By Donna Leon
Atlantic Monthly Press
Commissario Guido Brunetti has seen many kinds of crimes in his long career, giving him a deep knowledge of human behavior which he can use to ascertain guilt or innocence. But in Drawing Conclusions, the 20th Brunetti novel by Donna Leon, the Venetian copper will be surprised by the people he meets and impressed by his colleagues.
The story begins with translator Anna Maria Giusti arriving home early from a weekend with her boyfriend and his closed family. She discovers the body of a neighbor. Signora Altavilla, a quiet, dignified older woman, died of a heart attack. But there is a bit of blood and a radiator nearby. Did she hit her head on the radiator? Or was she pushed into it? Are those bruises on her? What at first looked straightforward may be more complicated.
The victim had people stay with her -- only women. And she went to nursing homes to listen to old people talk. Her son once was a veterinarian to the son of Brunetti's craven boss, who expects a speedy resolution and a thorough investigation. Until he wants only the speedy resolution. And, of course, no press coverage.
According to the mother superior at the convent's spendy nursing home, Signora Altavilla had the fault of believing the truth should always be told. That, the old nun says, is a luxury.
The crux of Leon's story rests on what may or may not have happened, depending on one's point of view. Early on, one character tells another the story of a rhinoceros in a church during Medieval times. Did a rhino get into a church or not? Either it happened or it did not. But the story lives on regardless. As is noted: "People invent stories, and then after a time there's no telling what's true and what isn't."
Brunetti's wise wife, Paola, has ideas to contribute. At work, Signorina Elettra practically performs magic. Vested interests of the various characters can contribute to solving the puzzle of what happened when Signora Altavilla died or impede Brunetti, but only because the characters are concerned about themselves and not about the victim, who cared about other people and the truth. Leon adds one more layer to her theme: "Even the worst men wanted to be perceived as better than they were."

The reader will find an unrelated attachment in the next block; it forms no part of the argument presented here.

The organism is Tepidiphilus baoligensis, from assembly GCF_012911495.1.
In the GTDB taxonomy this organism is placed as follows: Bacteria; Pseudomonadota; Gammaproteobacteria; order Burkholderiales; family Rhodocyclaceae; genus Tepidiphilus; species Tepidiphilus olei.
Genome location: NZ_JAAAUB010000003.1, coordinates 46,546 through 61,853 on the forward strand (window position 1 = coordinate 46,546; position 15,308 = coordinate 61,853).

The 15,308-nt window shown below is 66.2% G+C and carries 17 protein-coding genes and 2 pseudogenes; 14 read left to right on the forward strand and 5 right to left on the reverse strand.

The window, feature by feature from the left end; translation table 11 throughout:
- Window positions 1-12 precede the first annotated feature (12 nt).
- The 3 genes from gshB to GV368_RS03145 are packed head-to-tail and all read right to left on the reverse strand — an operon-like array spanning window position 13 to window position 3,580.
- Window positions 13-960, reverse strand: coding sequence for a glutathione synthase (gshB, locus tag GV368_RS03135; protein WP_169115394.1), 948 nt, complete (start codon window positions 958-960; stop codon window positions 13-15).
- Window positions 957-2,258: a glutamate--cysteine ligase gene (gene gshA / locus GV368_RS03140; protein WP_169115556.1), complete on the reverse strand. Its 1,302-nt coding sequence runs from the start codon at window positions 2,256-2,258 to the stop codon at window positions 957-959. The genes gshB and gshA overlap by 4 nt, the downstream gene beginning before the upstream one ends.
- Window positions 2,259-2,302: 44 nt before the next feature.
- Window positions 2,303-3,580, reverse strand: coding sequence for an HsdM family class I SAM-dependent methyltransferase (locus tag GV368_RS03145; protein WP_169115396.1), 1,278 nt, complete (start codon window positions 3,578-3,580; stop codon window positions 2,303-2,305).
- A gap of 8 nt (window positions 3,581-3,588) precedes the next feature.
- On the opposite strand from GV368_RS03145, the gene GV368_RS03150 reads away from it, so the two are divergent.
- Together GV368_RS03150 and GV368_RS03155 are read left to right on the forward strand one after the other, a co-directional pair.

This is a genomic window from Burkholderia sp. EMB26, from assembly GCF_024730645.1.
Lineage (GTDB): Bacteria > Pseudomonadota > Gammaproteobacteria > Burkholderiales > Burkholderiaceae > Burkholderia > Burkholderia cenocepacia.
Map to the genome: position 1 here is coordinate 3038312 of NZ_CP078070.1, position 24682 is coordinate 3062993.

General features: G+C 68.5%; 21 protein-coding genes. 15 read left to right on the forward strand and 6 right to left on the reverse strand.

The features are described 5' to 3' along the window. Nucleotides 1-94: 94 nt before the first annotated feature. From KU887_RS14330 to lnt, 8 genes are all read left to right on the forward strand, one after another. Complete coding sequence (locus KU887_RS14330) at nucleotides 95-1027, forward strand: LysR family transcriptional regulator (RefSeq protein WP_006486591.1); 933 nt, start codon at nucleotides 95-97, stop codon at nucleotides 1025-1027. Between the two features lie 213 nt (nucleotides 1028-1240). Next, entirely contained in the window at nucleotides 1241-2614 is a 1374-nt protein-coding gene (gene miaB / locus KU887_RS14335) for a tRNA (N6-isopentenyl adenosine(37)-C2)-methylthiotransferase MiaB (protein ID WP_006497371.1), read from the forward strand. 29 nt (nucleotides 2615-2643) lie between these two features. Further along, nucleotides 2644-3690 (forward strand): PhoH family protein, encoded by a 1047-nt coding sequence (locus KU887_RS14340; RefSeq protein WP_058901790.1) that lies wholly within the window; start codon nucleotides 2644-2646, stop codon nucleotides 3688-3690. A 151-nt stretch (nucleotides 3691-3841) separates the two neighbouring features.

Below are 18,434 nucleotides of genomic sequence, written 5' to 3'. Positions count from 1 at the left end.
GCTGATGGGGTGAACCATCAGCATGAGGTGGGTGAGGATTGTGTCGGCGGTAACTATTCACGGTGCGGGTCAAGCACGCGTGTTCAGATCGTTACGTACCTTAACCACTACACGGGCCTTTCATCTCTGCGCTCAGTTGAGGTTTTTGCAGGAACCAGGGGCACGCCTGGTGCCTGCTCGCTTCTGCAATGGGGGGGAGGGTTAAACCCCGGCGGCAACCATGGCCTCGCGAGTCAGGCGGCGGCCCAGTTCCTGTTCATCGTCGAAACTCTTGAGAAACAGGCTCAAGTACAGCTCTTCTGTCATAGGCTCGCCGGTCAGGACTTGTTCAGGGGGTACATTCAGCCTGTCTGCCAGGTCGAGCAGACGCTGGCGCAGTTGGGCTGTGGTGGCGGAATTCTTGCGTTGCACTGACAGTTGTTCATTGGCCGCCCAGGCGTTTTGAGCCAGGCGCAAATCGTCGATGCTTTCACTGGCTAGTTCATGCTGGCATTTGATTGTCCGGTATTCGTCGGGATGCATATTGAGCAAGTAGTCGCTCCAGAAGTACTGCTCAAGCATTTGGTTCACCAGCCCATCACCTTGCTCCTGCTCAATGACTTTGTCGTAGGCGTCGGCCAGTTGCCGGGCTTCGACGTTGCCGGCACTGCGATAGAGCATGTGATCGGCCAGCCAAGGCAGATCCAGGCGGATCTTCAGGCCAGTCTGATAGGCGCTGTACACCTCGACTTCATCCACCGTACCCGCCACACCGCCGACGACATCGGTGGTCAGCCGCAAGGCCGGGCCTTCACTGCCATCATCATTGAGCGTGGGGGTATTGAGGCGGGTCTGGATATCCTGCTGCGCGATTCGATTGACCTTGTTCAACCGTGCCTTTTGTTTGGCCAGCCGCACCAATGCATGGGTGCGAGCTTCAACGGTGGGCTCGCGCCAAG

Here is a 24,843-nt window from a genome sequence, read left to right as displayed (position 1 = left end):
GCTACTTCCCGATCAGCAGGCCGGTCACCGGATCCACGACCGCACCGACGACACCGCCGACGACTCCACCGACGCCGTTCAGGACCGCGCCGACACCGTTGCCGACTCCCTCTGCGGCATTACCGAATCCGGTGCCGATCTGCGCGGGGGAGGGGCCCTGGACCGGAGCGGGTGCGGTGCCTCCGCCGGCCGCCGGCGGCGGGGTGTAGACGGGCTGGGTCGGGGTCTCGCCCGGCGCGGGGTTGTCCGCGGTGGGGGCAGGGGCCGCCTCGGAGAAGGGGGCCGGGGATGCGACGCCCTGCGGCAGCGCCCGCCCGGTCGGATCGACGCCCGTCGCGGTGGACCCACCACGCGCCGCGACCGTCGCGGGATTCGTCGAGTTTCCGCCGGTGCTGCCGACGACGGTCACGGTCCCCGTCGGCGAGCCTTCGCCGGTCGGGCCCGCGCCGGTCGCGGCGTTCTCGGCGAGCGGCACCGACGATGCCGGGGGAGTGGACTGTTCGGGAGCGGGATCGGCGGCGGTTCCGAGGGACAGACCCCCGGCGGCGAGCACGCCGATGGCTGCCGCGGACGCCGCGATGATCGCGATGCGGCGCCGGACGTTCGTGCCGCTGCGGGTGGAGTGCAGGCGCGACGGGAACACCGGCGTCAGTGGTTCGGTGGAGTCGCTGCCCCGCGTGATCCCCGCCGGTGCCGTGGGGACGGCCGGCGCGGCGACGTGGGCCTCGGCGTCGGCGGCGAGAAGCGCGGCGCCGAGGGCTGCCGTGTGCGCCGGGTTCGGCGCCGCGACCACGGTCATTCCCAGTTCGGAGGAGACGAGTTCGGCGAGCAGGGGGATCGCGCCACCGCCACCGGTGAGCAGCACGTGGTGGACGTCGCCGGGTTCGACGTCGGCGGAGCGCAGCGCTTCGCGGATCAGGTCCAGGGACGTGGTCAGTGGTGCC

All the ideas, all the characters' separate paths, converge to show Brunetti that sometimes people tell the truth and other times, they should not. Sometimes those who tell the truth pay a very high place. Other times, those who keep secrets even while not lying to themselves about other things are made to suffer.
In keeping with her theme, the realizations characters make about the truth, what they have done with it and whether they made the right choice provide powerful revelations for the reader.
Much of Drawing Conclusions could be seen as insubstantial as meringue. But underneath is as deep and rich and even bittersweet a filling as the freshest lemon pie with fruit scraped a bit too close to the skin.
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